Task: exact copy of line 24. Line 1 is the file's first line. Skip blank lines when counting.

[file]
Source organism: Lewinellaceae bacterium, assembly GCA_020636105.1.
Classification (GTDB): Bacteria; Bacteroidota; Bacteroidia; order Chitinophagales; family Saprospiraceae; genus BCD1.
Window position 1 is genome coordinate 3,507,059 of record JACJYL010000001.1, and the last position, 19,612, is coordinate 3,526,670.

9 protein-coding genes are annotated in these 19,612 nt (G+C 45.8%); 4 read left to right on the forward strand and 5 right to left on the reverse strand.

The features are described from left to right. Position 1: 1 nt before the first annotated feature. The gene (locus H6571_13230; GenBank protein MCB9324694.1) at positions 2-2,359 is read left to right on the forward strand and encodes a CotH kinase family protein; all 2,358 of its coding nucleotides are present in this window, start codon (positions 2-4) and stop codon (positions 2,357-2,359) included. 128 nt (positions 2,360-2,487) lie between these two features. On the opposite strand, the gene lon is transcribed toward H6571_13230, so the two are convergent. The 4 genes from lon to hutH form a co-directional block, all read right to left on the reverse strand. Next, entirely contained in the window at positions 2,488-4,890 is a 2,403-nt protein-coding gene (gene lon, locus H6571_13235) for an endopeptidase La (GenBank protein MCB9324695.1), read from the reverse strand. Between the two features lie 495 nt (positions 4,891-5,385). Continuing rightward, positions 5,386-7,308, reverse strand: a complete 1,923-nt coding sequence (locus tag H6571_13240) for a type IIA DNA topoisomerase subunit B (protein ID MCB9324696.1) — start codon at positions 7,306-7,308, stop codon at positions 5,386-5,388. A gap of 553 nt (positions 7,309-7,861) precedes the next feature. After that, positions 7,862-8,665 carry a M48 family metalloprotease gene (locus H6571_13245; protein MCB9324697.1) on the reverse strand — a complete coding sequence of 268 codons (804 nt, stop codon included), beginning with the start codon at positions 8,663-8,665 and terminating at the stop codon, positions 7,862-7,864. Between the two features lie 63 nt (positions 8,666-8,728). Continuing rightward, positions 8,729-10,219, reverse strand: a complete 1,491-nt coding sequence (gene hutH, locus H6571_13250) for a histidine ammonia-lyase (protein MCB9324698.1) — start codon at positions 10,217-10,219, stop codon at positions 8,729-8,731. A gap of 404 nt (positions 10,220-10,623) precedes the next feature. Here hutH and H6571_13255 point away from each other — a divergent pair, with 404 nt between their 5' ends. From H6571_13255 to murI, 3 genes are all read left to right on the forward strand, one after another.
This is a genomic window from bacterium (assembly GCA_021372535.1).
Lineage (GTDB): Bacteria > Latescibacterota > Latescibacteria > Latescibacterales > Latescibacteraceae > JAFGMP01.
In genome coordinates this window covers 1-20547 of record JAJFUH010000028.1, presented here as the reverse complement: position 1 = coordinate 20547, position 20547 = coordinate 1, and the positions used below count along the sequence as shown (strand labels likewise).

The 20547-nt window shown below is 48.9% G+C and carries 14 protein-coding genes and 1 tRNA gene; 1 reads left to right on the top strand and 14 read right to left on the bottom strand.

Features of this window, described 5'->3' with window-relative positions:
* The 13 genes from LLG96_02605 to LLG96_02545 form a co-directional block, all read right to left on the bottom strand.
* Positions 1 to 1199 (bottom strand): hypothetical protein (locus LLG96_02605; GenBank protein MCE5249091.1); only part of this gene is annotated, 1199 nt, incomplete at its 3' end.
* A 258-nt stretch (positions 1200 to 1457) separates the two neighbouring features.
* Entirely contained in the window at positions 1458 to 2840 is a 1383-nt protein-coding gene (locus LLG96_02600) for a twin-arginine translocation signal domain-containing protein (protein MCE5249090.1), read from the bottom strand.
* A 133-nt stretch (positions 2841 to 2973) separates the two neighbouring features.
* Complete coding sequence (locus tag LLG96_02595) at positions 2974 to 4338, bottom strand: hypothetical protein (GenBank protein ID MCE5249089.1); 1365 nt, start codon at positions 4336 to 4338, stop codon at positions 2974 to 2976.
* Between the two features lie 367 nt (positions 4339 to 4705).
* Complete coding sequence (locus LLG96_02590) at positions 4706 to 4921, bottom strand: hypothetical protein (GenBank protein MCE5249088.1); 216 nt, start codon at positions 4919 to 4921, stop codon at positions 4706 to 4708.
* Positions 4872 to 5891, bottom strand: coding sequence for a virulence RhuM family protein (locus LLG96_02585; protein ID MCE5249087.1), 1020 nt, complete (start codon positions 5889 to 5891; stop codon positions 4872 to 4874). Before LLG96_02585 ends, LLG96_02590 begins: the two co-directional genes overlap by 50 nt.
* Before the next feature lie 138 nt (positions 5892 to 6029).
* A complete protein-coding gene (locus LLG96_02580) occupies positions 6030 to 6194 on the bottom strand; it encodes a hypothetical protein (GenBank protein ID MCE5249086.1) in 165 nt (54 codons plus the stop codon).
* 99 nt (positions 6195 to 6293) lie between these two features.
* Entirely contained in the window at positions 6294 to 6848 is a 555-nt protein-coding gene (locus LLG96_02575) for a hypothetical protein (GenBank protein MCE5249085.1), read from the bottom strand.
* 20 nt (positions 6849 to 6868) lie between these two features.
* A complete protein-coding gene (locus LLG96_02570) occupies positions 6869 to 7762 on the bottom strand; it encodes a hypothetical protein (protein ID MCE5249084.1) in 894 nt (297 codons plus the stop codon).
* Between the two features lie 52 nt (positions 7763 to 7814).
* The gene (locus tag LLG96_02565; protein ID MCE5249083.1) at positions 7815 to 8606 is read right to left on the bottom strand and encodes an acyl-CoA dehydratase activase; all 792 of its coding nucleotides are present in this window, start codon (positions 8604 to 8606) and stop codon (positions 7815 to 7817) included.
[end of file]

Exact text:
* 20 nt (positions 6849 to 6868) lie between these two features.